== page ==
Tech & Rights

Lithuania Welcomes Refugees with Discussions on Banning Muslim Veil

While preparing for the arrival of refugees, Lithuania opts to focus on banning face coverings instead of on plans for integration.

by Human Rights Monitoring Institute, Creative Commons

Lithuania is getting ready to receive the 325 refugees (mostly from Syria and Eritrea) that it had agreed to with the European Commission, but so far the rhetoric employed by officials is more akin to preparing for war than planning for social integration.

"Liaison officers sent by Lithuania will actively participate in the refugee selection process. Our main objective is to make sure and to accept people who do not pose a threat to national or internal security," claimed Minister of the Interior Saulius Skvernelis.

He assures that he will pay particular attention to the Refugees Reception Center in Rukla. "The people have nothing to fear — as many officers as needed will be on duty."

'Willing to integrate'

So far, the issue of refugees — which is at the heart of many fears — has only been discussed in the context of public order and public security in Lithuania. It is stressed that only those who are "willing to integrate" will be welcome.

A desire to integrate that will surely be "encouraged" by the full ban on Muslim veil in public places, a measure which was initiated by the chairman of the National Security and Defense Committee.

After all, you never know "who is hidden behind a burka — it can be a terrorist, a man or some other person we do not want," explained Artūras Paulauskas, who said he got the idea from France.

Prepare in advance

Until now, there haven't been any women to don the burka or the niqab in Lithuania, which hosts a community of 5,000 muslims. Even experts tried to calm the public and politicians — Syrian and Eritrean Muslims do not wear burkas or niqabs, so perhaps there won't be any need to even consider this ban.

However, the main objective of this initiative is, in fact, to be one step ahead of what the politicians presume is happening in the Western world. According to the chairman of the National Security and Defense Committee, if the number of refugees grows, so would their resistance to such bans, and as such it is best to prepare in advance.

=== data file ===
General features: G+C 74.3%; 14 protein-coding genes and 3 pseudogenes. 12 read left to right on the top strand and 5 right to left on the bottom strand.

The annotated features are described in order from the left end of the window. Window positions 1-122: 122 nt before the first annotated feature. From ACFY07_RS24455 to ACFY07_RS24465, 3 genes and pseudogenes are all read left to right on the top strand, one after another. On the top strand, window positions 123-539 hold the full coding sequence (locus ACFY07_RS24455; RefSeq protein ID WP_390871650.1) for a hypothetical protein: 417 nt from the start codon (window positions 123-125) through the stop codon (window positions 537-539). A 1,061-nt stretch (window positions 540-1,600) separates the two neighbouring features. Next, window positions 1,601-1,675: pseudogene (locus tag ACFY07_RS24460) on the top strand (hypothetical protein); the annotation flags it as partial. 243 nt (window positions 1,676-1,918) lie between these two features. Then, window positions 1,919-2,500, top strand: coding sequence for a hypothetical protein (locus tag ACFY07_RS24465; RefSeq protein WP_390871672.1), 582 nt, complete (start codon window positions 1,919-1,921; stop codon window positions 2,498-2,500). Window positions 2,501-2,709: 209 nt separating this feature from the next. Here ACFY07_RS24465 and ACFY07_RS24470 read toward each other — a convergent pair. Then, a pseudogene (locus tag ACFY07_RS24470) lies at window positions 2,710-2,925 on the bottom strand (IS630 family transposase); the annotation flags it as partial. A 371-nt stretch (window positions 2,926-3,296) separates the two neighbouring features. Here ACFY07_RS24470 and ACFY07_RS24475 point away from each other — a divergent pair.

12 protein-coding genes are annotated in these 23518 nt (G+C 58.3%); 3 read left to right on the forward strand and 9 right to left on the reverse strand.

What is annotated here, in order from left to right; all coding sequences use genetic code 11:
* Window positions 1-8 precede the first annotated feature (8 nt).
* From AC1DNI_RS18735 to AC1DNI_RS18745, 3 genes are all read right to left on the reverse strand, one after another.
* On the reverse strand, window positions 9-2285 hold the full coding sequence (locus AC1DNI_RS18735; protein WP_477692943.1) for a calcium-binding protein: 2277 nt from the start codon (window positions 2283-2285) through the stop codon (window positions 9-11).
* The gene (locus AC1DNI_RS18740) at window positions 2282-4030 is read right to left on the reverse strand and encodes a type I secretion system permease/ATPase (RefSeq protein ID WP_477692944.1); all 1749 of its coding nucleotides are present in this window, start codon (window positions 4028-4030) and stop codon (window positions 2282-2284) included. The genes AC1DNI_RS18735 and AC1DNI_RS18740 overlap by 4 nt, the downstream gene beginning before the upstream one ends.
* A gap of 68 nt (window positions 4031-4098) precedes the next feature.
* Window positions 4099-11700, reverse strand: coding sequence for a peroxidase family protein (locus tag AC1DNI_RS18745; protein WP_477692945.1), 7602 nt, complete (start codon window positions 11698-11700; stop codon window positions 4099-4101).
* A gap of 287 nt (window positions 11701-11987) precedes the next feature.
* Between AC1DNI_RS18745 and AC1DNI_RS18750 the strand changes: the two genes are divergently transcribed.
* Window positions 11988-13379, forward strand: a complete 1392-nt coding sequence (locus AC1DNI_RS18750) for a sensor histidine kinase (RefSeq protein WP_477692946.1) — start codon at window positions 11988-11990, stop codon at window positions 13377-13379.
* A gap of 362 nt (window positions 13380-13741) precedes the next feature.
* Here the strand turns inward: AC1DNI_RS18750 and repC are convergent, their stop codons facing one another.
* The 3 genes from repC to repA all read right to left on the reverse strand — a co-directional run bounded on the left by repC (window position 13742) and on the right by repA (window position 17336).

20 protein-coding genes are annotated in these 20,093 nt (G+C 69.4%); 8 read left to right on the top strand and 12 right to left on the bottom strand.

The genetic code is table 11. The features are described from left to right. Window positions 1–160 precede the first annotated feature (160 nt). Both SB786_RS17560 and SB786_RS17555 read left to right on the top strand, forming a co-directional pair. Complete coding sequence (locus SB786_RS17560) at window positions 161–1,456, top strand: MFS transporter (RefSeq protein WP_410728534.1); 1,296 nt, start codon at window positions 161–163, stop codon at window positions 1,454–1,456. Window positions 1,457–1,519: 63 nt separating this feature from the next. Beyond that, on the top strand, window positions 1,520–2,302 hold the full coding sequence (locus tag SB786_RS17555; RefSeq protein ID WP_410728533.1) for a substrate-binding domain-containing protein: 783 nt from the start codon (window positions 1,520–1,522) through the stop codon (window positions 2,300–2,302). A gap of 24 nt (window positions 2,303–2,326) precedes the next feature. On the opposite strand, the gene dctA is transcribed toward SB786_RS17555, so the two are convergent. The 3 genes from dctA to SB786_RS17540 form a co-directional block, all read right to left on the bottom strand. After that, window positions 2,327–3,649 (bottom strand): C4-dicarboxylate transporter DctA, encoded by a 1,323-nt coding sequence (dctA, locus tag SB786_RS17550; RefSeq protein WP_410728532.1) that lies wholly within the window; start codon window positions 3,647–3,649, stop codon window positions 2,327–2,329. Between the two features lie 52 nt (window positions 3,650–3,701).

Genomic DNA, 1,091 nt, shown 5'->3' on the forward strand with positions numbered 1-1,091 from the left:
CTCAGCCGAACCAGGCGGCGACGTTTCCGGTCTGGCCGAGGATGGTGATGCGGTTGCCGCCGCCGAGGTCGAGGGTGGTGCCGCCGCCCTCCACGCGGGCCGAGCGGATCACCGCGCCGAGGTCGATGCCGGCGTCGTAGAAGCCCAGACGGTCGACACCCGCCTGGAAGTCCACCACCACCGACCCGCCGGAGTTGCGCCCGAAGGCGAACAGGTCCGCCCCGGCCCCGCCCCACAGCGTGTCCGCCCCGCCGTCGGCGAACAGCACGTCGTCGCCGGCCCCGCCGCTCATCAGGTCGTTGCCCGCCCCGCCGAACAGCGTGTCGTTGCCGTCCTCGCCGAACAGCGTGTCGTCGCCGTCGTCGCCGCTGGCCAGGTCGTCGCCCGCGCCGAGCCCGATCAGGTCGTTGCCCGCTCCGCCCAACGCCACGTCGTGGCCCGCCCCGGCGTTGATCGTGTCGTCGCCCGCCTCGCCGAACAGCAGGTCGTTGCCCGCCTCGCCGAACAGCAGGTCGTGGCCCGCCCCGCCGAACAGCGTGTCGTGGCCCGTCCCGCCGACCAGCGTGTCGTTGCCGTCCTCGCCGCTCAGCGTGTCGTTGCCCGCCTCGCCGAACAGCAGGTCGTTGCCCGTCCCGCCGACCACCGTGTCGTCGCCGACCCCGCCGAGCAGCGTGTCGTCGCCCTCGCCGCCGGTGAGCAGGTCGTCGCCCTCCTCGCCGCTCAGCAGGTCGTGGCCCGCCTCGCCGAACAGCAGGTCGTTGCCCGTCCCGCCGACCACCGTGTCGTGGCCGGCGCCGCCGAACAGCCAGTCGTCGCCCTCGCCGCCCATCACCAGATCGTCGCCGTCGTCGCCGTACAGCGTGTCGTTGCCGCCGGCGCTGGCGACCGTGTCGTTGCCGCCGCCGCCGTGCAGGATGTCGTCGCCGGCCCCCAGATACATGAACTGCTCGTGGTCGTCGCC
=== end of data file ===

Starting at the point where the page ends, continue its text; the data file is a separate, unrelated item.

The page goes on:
It seems, then, that Lithuanian officials have a relatively simplistic conception of refugee integration, seeing it as dutiful compliance with local rules and norms. And the best way to show how these rules are meant to be obeyed? Why, with bans, and in particulars bans aimed a group that, hopefully, will put up the least resistance: women.

Seeking deeper discussion

This attitude of politicians shows that the integration of refugees can become a significant challenge in Lithuania. Hostile rhetoric aimed at refugees, feeding into the public's fears, is cause for concern that Lithuania will turn to isolationist solutions, which would only increase social tensions.

The public space is also seeing a gradual emergence of opinions that promote empathy towards refugees, together with more moderate criticism of the EU asylum policies that is based on argument, not fear.

Unfortunately, attempts to deepen the discussion, which is still somewhat shallow at the moment, are usually drowned in menacing headlines.

The largest Lithuanian news portal generates at least a couple of these a day: "Warnings of a great threat — Lithuanians also at each other's throats," "Worst scenario for Europe: refugees or Greece" and "The new Europe is coming over: are you ready?"

Well, we're ready, at most, for a war against burkas — but not yet, unfortunately, for real integration.